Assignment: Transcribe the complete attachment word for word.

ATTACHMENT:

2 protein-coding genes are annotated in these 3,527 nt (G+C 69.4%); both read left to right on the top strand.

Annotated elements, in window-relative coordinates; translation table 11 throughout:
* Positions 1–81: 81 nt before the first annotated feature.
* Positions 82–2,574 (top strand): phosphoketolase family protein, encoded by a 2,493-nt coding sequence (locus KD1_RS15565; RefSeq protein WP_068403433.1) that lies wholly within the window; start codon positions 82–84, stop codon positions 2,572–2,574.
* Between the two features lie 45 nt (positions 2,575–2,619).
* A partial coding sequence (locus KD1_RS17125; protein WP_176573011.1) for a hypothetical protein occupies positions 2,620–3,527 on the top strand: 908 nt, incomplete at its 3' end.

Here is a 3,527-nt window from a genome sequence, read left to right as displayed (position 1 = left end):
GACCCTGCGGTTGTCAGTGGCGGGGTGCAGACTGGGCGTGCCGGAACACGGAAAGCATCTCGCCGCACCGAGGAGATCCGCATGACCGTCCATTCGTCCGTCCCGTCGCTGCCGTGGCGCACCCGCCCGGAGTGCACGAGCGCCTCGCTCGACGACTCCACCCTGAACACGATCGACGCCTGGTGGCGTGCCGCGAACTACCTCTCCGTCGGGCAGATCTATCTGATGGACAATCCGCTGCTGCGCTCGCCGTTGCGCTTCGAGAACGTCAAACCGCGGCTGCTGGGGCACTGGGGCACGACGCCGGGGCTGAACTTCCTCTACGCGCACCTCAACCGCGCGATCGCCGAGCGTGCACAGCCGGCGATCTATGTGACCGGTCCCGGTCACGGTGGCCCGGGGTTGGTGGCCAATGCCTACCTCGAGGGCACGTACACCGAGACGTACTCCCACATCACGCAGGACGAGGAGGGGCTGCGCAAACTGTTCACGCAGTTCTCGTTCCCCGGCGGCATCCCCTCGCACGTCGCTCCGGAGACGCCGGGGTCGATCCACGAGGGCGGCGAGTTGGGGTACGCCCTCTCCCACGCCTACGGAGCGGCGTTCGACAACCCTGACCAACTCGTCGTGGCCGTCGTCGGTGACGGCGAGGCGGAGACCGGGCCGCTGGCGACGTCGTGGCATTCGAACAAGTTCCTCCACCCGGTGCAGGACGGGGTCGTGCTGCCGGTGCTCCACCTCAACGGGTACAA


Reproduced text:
2 protein-coding genes are annotated in these 3,527 nt (G+C 69.4%); both read left to right on the top strand.

Annotated elements, in window-relative coordinates; translation table 11 throughout:
* Positions 1–81: 81 nt before the first annotated feature.
* Positions 82–2,574 (top strand): phosphoketolase family protein, encoded by a 2,493-nt coding sequence (locus KD1_RS15565; RefSeq protein WP_068403433.1) that lies wholly within the window; start codon positions 82–84, stop codon positions 2,572–2,574.
* Between the two features lie 45 nt (positions 2,575–2,619).
* A partial coding sequence (locus KD1_RS17125; protein WP_176573011.1) for a hypothetical protein occupies positions 2,620–3,527 on the top strand: 908 nt, incomplete at its 3' end.

Here is a 3,527-nt window from a genome sequence, read left to right as displayed (position 1 = left end):
GACCCTGCGGTTGTCAGTGGCGGGGTGCAGACTGGGCGTGCCGGAACACGGAAAGCATCTCGCCGCACCGAGGAGATCCGCATGACCGTCCATTCGTCCGTCCCGTCGCTGCCGTGGCGCACCCGCCCGGAGTGCACGAGCGCCTCGCTCGACGACTCCACCCTGAACACGATCGACGCCTGGTGGCGTGCCGCGAACTACCTCTCCGTCGGGCAGATCTATCTGATGGACAATCCGCTGCTGCGCTCGCCGTTGCGCTTCGAGAACGTCAAACCGCGGCTGCTGGGGCACTGGGGCACGACGCCGGGGCTGAACTTCCTCTACGCGCACCTCAACCGCGCGATCGCCGAGCGTGCACAGCCGGCGATCTATGTGACCGGTCCCGGTCACGGTGGCCCGGGGTTGGTGGCCAATGCCTACCTCGAGGGCACGTACACCGAGACGTACTCCCACATCACGCAGGACGAGGAGGGGCTGCGCAAACTGTTCACGCAGTTCTCGTTCCCCGGCGGCATCCCCTCGCACGTCGCTCCGGAGACGCCGGGGTCGATCCACGAGGGCGGCGAGTTGGGGTACGCCCTCTCCCACGCCTACGGAGCGGCGTTCGACAACCCTGACCAACTCGTCGTGGCCGTCGTCGGTGACGGCGAGGCGGAGACCGGGCCGCTGGCGACGTCGTGGCATTCGAACAAGTTCCTCCACCCGGTGCAGGACGGGGTCGTGCTGCCGGTGCTCCACCTCAACGGGTACAA